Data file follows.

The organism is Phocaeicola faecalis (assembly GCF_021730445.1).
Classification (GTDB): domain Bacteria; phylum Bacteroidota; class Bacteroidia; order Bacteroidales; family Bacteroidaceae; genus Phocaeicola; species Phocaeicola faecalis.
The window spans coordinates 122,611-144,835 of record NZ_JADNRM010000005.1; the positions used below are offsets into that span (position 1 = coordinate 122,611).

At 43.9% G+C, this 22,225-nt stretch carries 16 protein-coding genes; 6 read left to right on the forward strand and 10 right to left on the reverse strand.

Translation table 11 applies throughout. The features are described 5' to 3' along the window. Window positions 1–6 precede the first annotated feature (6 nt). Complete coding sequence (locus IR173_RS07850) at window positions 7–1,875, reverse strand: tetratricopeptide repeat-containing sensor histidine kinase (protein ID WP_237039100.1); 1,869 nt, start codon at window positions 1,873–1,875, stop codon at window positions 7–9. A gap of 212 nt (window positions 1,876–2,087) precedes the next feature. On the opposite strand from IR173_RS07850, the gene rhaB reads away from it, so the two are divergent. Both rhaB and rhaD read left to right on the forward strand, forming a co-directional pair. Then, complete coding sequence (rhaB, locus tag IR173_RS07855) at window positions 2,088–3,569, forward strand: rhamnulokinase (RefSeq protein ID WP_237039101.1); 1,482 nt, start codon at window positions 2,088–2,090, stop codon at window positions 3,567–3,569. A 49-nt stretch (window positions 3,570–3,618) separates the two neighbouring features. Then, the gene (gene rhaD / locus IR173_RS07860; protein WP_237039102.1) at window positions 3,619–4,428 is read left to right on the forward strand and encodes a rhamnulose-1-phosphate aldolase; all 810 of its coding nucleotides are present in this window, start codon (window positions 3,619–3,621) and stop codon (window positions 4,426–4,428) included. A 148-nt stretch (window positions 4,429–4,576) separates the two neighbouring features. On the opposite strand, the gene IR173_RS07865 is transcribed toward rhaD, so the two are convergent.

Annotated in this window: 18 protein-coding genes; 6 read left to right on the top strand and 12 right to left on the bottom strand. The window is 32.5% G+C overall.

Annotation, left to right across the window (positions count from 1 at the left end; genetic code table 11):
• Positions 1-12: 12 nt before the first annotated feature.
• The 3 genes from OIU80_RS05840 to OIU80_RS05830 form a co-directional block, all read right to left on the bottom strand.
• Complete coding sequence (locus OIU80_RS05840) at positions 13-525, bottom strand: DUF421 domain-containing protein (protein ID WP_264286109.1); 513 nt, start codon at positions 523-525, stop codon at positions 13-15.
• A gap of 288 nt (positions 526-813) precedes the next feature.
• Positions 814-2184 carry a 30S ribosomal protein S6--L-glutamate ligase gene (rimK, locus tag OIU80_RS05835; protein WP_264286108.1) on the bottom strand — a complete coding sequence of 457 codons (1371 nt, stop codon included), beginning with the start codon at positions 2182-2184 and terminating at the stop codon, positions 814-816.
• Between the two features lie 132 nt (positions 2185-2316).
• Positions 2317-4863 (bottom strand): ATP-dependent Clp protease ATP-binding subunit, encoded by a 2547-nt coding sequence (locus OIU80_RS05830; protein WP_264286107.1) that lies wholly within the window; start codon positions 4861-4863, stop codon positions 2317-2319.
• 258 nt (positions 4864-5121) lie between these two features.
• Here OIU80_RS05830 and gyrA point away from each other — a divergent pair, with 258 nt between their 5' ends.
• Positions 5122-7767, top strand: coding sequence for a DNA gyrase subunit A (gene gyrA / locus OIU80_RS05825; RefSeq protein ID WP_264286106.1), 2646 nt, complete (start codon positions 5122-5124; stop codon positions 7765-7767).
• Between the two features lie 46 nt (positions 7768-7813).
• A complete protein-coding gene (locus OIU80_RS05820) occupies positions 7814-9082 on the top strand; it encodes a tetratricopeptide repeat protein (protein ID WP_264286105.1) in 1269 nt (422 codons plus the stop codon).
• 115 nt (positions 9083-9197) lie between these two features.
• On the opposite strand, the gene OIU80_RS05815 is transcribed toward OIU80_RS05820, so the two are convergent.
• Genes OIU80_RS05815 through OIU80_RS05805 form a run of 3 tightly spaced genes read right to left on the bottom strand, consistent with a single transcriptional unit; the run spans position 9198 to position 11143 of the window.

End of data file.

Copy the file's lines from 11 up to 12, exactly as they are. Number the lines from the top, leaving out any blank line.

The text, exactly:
• A gap of 288 nt (positions 526-813) precedes the next feature.
• Positions 814-2184 carry a 30S ribosomal protein S6--L-glutamate ligase gene (rimK, locus tag OIU80_RS05835; protein WP_264286108.1) on the bottom strand — a complete coding sequence of 457 codons (1371 nt, stop codon included), beginning with the start codon at positions 2182-2184 and terminating at the stop codon, positions 814-816.